I have once again thought up some ideas for the Sony PlayStation. So here they are.
They need to make the PSP and the PS4 compatible. You might ask well how can they do this. First off make the two devices work off of the same Game CD. Next since the PSP already saves data to a removable media stick then make the PS4 read this media. This would then mean the same game that you could play on the PSP you could play on the PS4. Also the saved data would also be moved over.
I thought I would through this out to the web, since after all why should good ideas be kept away. I think this would be a great addition to the PlayStation line and one more way to make it unique. please leave comments and even give some ideas of your own.
The old adage used to be that “the customer is always right”. Microsoft seems to have modified that into “we will tell the customer what is right”. In a supply and demand marketplace, Microsoft is ignoring the demand and controlling the supply. In fact, in the case of Windows XP, there will not be a further supply:
“Microsoft Corp. is scheduled to stop selling its Windows XP operating system to retailers and major computer makers today, despite protests from a slice of PC users who don’t want to be forced into using XP’s successor, Vista.”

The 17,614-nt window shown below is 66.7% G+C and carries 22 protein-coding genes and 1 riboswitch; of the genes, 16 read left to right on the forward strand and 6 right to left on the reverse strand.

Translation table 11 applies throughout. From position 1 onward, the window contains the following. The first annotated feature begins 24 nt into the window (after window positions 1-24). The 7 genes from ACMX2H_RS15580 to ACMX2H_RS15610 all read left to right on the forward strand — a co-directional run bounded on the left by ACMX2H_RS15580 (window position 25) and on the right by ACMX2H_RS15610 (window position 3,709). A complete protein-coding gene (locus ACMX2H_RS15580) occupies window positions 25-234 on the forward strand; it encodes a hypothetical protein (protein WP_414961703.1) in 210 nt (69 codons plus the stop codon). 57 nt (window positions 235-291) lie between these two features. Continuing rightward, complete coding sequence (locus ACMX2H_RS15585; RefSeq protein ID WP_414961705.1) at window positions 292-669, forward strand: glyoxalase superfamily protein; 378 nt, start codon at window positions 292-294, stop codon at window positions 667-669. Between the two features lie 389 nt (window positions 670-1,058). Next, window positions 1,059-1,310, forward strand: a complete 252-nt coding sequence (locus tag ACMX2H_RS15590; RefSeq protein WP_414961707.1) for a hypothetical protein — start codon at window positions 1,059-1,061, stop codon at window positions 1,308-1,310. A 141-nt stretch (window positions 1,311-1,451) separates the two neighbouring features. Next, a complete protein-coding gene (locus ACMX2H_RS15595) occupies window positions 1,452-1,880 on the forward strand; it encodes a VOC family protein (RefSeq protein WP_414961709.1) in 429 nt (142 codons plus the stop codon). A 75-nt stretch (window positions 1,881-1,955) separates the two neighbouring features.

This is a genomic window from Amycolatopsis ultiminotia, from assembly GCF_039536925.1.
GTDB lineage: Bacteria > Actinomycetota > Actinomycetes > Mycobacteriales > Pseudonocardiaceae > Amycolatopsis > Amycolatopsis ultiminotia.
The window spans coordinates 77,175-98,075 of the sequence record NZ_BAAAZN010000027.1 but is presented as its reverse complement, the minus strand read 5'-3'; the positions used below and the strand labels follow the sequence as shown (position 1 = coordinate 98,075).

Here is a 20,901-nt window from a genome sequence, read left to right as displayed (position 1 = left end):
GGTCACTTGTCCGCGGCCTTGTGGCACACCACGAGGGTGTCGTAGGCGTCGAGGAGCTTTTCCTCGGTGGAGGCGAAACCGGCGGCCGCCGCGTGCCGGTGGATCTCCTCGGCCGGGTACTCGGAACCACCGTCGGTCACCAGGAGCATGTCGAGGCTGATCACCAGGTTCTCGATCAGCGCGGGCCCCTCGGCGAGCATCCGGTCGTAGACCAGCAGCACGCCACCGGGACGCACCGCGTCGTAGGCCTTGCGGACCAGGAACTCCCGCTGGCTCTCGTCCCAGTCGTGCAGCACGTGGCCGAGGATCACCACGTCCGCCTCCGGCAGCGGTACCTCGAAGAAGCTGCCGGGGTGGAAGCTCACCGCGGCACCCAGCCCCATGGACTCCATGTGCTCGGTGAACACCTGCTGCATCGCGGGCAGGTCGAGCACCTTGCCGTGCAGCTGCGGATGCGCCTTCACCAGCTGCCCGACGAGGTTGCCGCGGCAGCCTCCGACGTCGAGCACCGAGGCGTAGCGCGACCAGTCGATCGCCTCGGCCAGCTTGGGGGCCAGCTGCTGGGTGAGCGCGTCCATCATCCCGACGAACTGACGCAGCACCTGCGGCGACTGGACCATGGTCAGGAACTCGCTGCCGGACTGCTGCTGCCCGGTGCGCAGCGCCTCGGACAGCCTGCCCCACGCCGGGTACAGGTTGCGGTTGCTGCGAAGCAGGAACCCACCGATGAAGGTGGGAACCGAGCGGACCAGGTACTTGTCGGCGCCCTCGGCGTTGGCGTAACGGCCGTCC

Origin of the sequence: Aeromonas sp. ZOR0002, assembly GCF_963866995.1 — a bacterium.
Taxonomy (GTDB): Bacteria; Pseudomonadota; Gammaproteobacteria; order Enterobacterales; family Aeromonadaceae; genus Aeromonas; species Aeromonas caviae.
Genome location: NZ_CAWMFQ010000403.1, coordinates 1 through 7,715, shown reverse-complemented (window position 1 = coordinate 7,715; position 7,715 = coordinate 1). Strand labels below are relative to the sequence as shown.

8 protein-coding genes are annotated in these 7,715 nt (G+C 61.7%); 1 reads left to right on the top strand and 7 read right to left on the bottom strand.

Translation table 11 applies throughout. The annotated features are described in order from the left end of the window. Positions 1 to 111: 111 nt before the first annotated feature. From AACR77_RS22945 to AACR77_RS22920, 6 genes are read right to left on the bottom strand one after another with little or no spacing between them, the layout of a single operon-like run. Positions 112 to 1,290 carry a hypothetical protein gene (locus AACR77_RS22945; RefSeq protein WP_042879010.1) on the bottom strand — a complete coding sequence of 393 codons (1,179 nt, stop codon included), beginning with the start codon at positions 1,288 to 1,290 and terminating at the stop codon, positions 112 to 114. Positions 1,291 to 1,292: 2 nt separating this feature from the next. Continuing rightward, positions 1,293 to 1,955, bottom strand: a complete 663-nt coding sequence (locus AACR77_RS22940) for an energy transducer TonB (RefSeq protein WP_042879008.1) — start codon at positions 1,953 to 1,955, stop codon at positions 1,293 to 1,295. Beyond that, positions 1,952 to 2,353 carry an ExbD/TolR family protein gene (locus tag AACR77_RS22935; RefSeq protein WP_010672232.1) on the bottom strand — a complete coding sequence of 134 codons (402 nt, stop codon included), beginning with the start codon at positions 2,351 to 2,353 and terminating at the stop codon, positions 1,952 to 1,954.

With the inventory of Windows XP being throttled, Microsoft gives its customers two choices. It is either to switch to Vista or consider a non Microsoft product. As a switch away from Microsoft is not always possible, the choice for the consumer is limited.
This is reminiscent of voting in third world countries. The elections are free and unfettered. The problem is that there is only one candidate on the ballot.
In a reversal of its ‘One on every corner, two in the middle of the block’ policy, coffee giant Starbucks is finding out that George Bush’s stimulus package didn’t stimulate enough taste buds to continue buying overpriced coffee beverages.
The company announced it will be closing over 600 stores this year, to which I can only say, ‘Hooray! It’s about time someone woke up and smelled their coffee!’ Not that it is bad coffee – but seriously, you can’t fool all of the people all the time.
Starbucks Corp. (SBUX) said it will close 600 underperforming company-owned stores and further cut its U.S. expansion plans for the fiscal year starting this autumn amid growing economic uncertainty heading into the summer.